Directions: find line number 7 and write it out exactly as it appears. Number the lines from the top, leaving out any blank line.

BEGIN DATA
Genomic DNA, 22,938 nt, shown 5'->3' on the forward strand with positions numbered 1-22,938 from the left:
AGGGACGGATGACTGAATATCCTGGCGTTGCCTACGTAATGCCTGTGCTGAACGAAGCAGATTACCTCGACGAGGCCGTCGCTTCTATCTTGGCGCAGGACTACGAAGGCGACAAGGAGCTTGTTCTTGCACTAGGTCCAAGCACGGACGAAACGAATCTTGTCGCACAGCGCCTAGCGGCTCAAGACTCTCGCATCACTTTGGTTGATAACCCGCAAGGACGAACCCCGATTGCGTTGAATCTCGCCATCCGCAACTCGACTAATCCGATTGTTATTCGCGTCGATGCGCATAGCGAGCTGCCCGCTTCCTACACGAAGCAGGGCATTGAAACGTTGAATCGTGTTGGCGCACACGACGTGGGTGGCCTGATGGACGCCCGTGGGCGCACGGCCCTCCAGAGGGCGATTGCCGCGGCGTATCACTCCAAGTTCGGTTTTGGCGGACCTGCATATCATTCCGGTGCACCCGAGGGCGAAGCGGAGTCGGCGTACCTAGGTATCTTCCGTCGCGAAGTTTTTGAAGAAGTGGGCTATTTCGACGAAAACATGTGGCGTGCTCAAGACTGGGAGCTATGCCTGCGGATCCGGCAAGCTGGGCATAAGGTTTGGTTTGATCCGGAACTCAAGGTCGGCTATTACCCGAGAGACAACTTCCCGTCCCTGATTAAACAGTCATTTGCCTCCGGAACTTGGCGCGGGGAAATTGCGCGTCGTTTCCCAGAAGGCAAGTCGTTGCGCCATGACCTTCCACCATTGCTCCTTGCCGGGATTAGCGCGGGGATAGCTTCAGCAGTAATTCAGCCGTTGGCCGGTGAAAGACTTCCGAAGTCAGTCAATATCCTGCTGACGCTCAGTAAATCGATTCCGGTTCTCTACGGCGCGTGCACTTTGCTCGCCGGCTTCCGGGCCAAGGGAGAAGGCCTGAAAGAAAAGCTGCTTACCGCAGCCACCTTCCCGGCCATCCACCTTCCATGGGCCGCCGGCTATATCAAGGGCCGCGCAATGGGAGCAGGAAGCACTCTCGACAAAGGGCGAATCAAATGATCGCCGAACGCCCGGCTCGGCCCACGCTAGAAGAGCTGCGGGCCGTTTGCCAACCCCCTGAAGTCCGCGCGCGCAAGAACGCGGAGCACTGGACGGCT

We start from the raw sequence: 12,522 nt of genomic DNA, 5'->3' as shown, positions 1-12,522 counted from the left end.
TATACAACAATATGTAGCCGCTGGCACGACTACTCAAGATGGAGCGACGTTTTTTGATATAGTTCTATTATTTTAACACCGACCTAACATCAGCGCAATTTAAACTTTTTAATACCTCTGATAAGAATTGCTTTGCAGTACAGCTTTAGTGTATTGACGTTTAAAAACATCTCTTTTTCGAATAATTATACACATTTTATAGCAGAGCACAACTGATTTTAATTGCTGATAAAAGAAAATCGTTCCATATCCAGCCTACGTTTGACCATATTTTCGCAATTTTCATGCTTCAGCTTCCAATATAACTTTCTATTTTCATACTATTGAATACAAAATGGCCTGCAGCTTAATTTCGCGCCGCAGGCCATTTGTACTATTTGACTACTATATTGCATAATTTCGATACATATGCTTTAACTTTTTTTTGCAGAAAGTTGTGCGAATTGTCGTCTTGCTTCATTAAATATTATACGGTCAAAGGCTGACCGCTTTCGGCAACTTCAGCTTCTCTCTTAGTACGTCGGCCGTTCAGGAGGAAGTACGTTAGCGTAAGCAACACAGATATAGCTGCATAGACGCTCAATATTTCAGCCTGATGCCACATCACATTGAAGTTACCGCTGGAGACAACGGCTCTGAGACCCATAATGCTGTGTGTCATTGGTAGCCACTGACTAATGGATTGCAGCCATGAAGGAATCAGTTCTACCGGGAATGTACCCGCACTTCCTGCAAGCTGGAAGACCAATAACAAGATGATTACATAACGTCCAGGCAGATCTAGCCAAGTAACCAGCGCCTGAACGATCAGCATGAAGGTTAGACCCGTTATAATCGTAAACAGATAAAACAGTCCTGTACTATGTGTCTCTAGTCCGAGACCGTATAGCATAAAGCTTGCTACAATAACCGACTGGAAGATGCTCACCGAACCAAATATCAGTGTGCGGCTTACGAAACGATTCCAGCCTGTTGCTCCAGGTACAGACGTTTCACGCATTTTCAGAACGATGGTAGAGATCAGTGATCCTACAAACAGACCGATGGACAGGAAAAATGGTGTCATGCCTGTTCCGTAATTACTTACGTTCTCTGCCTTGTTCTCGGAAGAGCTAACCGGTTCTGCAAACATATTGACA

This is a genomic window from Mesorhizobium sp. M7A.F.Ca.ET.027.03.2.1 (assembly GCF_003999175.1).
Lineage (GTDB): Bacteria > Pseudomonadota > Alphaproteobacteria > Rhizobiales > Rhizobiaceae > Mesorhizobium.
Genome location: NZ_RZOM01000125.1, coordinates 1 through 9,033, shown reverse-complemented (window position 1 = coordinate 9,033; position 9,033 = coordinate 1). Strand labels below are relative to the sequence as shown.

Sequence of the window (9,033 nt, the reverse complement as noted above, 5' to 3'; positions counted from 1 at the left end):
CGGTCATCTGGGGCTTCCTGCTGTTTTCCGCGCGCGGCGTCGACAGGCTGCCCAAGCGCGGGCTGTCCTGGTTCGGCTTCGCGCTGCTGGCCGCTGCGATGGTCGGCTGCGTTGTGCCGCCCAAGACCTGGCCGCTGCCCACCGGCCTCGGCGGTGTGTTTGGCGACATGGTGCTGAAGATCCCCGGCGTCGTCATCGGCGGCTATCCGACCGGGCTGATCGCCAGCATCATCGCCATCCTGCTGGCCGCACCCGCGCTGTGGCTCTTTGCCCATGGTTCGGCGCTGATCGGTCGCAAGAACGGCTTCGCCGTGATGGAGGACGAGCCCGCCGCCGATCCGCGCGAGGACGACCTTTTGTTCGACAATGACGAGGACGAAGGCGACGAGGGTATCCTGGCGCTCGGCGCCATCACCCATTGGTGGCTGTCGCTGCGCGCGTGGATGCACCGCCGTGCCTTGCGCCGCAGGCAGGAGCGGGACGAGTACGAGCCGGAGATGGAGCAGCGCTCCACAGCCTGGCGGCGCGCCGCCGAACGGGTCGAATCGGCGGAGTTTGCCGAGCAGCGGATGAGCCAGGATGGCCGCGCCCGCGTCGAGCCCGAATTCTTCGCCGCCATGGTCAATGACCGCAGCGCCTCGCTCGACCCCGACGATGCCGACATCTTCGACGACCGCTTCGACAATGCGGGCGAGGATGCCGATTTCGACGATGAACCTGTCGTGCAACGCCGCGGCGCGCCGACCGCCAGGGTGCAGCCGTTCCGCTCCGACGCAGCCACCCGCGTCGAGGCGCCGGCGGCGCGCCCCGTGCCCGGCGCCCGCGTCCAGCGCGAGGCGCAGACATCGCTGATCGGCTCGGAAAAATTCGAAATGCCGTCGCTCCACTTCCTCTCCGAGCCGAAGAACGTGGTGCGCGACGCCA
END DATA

Genome location: NZ_RZOM01000125.1, coordinates 1 through 9,033, shown reverse-complemented (window position 1 = coordinate 9,033; position 9,033 = coordinate 1). Strand labels below are relative to the sequence as shown.